I live in an old house, which my husband and I have been slowly remodeling (for several years now), with a lot of help from my dad.
Let me tell you, it's nothing like those DIY shows that make remodeling look so easy and fast. It has been quite the process... We go through cycles of getting a lot accomplished, followed by long breaks from house projects.
My dad has taught us a lot. By doing things ourselves, we've saved a lot of money. But sometimes I wonder if it's worth it. After all, the DIY route requires a lot of your time.
My dad is like a combination of Bob Vila (This Old House) and MacGyver, with the patience of a saint. There's nothing DIY that he can't tackle.
Unfortunately, I didn't inherit any of these traits.
A recent project was to spruce up the dining room. I wanted to add some cabinets and bookshelves. My talented dad agreed to build the cabinetry (the hard part). My job was to paint the room.
Painting seems like a simple enough task, but the truth is that it's monotonous, messy, and time-consuming.
Dad loves his music. He can't work without it. So when I'm working with him, I get a healthy dose of "classic hits from the 80s and 90s."
As I painted (listening to groups like Journey, Genesis, and Huey Lewis and the News), I had a lot of time to think. I thought about things like:
- Man, what were we thinking the the 80's with all that hairspray and frizzy hair? My hair is naturally curly and frizzy --why did I feel the need to perm it?
- This is taking FOREVER... Am I EVER going to be done with this project?
- Is there a lesson to be learned here? How does this experience relate to other areas of life? Hmm... what else is monotonous, messy, and takes forever to see results? Oh yeah, exercise!
So in this post I'll share 4 motivational tips that relate to exercise and painting... for anyone who wants to get on track with their health and spruce up their house. :)
4 MOTIVATIONAL TIPS FOR EXERCISE (& PAINTING):
1. Seeing your progress is helpful.
With painting, it's the trim work that takes the most time. Despite this, I would choose trimming with a new color over roller work with the same color (such as repainting a ceiling or applying a second coat to a wall) any day. Why? Because when you change the color, you can see your progress.
This is why fitness apps, charts, and journals work well. They track how much you've done, providing positive feedback to keep you motivated.
When I first joined a gym, a trainer set me up with a strength program. I was given a chart to track the various types of exercises, the amount of weight lifted (which increased over time), and the number of repetitions and sets completed. On days I didn't feel particularly motivated, it always helped to look at my chart and see how far I'd come. This was a great motivator.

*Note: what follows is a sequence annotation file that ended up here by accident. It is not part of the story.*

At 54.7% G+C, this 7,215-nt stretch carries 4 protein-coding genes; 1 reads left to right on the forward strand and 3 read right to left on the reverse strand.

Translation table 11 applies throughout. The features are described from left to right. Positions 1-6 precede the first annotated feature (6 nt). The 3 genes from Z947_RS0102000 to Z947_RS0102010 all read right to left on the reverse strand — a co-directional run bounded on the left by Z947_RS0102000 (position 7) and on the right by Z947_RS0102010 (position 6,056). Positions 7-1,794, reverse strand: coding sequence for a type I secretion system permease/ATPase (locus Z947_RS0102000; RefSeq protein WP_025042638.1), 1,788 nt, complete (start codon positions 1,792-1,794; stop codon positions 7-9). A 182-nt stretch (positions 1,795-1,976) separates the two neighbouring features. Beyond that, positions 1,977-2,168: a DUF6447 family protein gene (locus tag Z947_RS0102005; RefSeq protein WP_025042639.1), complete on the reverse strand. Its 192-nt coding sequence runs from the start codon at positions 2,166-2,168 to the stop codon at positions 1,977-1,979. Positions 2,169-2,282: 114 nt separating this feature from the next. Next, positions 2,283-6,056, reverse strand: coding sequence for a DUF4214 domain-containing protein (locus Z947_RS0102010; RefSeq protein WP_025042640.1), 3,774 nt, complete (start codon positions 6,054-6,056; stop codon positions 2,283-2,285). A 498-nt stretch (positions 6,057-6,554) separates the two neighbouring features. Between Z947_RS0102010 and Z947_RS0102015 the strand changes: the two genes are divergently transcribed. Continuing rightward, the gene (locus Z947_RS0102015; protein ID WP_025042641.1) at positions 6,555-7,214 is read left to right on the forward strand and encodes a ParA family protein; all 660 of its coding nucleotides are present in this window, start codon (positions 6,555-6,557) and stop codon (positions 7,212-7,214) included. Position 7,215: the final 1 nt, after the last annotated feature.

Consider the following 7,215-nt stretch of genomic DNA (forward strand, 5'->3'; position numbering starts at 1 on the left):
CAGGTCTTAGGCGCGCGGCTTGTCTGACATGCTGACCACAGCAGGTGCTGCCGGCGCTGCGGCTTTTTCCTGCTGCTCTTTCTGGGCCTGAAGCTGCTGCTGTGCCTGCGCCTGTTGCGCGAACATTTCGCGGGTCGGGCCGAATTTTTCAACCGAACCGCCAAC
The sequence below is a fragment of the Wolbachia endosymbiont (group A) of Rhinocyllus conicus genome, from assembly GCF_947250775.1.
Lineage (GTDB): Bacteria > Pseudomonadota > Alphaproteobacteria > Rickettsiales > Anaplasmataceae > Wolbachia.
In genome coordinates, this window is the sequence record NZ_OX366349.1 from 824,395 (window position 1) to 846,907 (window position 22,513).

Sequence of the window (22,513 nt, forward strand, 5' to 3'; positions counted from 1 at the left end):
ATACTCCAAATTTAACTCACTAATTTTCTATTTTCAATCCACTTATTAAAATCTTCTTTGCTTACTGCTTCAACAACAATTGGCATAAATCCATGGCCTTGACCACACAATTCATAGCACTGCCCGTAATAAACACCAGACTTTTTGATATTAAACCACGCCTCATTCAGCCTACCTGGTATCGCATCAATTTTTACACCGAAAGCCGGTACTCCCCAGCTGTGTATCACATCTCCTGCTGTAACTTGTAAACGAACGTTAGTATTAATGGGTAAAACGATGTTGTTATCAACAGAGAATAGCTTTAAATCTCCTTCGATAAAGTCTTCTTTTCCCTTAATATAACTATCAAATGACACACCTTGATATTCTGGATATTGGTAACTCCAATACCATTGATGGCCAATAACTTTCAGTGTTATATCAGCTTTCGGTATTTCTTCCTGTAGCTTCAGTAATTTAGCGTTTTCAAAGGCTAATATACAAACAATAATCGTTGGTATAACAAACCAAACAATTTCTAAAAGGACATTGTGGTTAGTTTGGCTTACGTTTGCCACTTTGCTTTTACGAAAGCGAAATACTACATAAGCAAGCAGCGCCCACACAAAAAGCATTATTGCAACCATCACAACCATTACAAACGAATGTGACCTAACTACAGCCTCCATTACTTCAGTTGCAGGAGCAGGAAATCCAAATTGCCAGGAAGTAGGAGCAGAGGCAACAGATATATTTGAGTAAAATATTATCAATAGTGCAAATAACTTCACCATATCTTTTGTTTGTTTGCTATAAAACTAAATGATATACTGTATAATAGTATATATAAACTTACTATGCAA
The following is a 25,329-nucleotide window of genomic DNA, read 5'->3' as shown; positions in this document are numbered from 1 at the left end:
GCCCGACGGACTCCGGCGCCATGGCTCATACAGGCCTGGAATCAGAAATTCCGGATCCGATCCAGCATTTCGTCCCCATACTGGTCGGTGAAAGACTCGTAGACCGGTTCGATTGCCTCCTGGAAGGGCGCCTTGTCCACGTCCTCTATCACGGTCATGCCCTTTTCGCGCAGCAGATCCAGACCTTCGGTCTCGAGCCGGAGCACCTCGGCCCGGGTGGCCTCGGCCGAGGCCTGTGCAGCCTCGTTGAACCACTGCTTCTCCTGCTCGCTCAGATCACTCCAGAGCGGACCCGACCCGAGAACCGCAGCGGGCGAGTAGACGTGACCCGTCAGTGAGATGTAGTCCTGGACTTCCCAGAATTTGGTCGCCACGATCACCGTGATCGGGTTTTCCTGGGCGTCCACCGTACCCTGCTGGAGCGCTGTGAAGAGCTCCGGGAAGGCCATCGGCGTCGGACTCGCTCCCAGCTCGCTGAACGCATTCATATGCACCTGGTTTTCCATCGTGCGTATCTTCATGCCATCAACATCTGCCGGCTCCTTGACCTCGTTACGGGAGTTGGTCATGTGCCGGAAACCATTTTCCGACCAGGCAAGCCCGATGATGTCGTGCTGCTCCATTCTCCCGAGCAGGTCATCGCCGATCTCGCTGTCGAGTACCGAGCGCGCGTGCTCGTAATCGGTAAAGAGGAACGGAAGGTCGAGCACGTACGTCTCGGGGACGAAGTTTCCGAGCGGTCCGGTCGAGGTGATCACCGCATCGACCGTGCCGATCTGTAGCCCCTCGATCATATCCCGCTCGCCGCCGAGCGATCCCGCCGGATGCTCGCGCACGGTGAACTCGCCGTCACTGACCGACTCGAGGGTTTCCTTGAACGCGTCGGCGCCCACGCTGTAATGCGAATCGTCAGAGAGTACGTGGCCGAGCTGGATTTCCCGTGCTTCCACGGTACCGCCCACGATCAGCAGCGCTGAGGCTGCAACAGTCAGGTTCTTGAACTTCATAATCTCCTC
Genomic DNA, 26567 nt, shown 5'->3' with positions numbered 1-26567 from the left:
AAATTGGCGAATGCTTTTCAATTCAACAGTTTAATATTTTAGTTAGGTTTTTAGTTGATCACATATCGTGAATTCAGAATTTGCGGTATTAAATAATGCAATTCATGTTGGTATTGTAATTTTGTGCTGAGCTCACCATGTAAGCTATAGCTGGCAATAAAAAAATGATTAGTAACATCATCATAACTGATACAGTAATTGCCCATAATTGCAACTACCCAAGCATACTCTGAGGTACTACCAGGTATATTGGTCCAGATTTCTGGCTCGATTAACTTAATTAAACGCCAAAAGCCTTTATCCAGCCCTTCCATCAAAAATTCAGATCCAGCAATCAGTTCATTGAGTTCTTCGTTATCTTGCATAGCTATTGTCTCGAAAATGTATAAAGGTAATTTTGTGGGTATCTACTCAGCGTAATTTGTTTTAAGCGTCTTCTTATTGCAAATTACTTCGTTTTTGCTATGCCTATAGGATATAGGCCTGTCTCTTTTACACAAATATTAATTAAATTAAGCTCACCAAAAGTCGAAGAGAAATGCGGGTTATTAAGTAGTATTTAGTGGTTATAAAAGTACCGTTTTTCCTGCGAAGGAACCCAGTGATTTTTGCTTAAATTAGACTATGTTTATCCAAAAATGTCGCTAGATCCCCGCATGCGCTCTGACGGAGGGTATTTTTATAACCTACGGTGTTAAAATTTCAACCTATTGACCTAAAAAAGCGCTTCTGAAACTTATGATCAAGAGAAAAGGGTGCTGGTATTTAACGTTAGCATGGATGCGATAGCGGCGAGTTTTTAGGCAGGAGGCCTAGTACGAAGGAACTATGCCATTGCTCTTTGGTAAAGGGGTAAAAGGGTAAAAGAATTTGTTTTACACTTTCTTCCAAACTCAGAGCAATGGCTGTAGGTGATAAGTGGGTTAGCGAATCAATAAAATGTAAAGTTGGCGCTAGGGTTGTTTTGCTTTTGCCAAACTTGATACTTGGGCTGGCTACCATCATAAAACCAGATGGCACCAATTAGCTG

2. The process isn't painful if you change your outlook.
I wanted my dining room painted, so I needed to get to work. I could choose to look at it as a torturous chore, or I could chill out and see it as an opportunity to create something nice, spend time with my dad, listen to music, and think (even come up with a blog post idea!).
If you want to feel better, the bottom line is that you need to do the work. Your body needs regular exercise to function well.
Unlike painting, you do not have the option to hire this job out.
The good news is that exercise doesn't have to be agonizing. Find what you enjoy! Start with a simple walk outside.
By changing your outlook, exercise becomes an opportunity to relieve stress, get fresh air, feel invigorated, and get inspired (since exercise also improves mental focus and creativity).
3. Good listening material makes a big difference.
The nice thing about monotonous tasks is that they don't require much mental effort. As a result, they allow you to enjoy other things, such as a good audiobook, podcast, or music.
In my dad's case, it's 80s/90s classics. (I'll admit, they just don't make singers like Phil Collins and Elton John anymore!)
I happen to love audiobooks. This is how I do the majority of my "reading," often while running or walking outside.
Yet despite my preference for books, I will say that there's nothing like a great song to kick your fitness routine into high gear!
4. The results are worth it.
When I walk into my dining room now, I see the beautiful shelves and cabinets that were built by my dad. I see the beige wall color, which nicely contrasts the white trim and accent colors in the room. I see the ceiling that is just a hint darker than the white crown molding, helping the crown to "pop."
I see a project that we methodically kept working on, and the work paid off.
Not only does it look nice, there's also a great sense of accomplishment that comes from knowing that we did the work ourselves.
Similarly, the benefits of exercise come slowly, through consistent effort.
Your fitness goals may seem overwhelming and frustrating at times. You may wonder if the work is worth it.
It's important to stick with it, doing something to move forward each day. (Remember, consistency over intensity.)
As you start achieving your health goals, you will enjoy a great sense of accomplishment and know that the work is definitely worth it.
This post was originally published on November 17, 2016.